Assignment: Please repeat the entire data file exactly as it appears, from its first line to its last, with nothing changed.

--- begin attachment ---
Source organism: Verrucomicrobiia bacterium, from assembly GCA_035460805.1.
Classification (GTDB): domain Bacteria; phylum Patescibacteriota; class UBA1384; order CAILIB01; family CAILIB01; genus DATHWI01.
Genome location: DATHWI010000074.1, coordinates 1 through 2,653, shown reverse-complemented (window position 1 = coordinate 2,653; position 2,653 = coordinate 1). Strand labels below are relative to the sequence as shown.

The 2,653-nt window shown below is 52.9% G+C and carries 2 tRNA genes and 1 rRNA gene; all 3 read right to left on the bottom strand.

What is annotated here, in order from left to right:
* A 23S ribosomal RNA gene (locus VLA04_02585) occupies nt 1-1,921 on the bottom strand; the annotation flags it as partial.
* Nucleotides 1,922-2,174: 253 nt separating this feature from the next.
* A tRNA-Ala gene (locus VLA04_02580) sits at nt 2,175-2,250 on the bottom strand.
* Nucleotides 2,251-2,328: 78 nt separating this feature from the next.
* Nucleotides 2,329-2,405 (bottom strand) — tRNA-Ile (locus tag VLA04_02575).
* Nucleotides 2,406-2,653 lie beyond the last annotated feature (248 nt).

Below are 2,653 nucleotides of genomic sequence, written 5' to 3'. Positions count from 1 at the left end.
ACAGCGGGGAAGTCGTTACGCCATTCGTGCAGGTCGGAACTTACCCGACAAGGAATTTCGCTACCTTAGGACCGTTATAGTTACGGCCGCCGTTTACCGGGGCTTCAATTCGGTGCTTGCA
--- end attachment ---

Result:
Source organism: Verrucomicrobiia bacterium, from assembly GCA_035460805.1.
Classification (GTDB): domain Bacteria; phylum Patescibacteriota; class UBA1384; order CAILIB01; family CAILIB01; genus DATHWI01.
Genome location: DATHWI010000074.1, coordinates 1 through 2,653, shown reverse-complemented (window position 1 = coordinate 2,653; position 2,653 = coordinate 1). Strand labels below are relative to the sequence as shown.

The 2,653-nt window shown below is 52.9% G+C and carries 2 tRNA genes and 1 rRNA gene; all 3 read right to left on the bottom strand.

What is annotated here, in order from left to right:
* A 23S ribosomal RNA gene (locus VLA04_02585) occupies nt 1-1,921 on the bottom strand; the annotation flags it as partial.
* Nucleotides 1,922-2,174: 253 nt separating this feature from the next.
* A tRNA-Ala gene (locus VLA04_02580) sits at nt 2,175-2,250 on the bottom strand.
* Nucleotides 2,251-2,328: 78 nt separating this feature from the next.
* Nucleotides 2,329-2,405 (bottom strand) — tRNA-Ile (locus tag VLA04_02575).
* Nucleotides 2,406-2,653 lie beyond the last annotated feature (248 nt).

Below are 2,653 nucleotides of genomic sequence, written 5' to 3'. Positions count from 1 at the left end.
ACAGCGGGGAAGTCGTTACGCCATTCGTGCAGGTCGGAACTTACCCGACAAGGAATTTCGCTACCTTAGGACCGTTATAGTTACGGCCGCCGTTTACCGGGGCTTCAATTCGGTGCTTGCA